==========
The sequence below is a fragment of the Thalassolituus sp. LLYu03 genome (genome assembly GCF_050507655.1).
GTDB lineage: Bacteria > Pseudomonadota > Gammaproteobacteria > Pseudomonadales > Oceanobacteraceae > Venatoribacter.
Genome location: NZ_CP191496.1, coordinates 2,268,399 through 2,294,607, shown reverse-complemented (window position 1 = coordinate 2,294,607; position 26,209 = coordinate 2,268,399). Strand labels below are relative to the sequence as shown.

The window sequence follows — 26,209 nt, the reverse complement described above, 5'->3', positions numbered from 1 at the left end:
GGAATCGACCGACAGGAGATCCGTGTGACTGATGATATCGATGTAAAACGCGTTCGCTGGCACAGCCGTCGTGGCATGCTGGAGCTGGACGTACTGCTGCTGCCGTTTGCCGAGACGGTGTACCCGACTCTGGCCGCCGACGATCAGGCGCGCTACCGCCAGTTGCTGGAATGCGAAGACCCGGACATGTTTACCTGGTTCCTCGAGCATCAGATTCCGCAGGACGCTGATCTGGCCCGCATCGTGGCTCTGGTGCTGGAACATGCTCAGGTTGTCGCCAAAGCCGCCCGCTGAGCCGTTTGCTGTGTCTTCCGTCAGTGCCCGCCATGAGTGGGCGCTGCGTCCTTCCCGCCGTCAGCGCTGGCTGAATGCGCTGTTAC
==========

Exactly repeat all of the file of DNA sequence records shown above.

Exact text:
The sequence below is a fragment of the Thalassolituus sp. LLYu03 genome (genome assembly GCF_050507655.1).
GTDB lineage: Bacteria > Pseudomonadota > Gammaproteobacteria > Pseudomonadales > Oceanobacteraceae > Venatoribacter.
Genome location: NZ_CP191496.1, coordinates 2,268,399 through 2,294,607, shown reverse-complemented (window position 1 = coordinate 2,294,607; position 26,209 = coordinate 2,268,399). Strand labels below are relative to the sequence as shown.

The window sequence follows — 26,209 nt, the reverse complement described above, 5'->3', positions numbered from 1 at the left end:
GGAATCGACCGACAGGAGATCCGTGTGACTGATGATATCGATGTAAAACGCGTTCGCTGGCACAGCCGTCGTGGCATGCTGGAGCTGGACGTACTGCTGCTGCCGTTTGCCGAGACGGTGTACCCGACTCTGGCCGCCGACGATCAGGCGCGCTACCGCCAGTTGCTGGAATGCGAAGACCCGGACATGTTTACCTGGTTCCTCGAGCATCAGATTCCGCAGGACGCTGATCTGGCCCGCATCGTGGCTCTGGTGCTGGAACATGCTCAGGTTGTCGCCAAAGCCGCCCGCTGAGCCGTTTGCTGTGTCTTCCGTCAGTGCCCGCCATGAGTGGGCGCTGCGTCCTTCCCGCCGTCAGCGCTGGCTGAATGCGCTGTTAC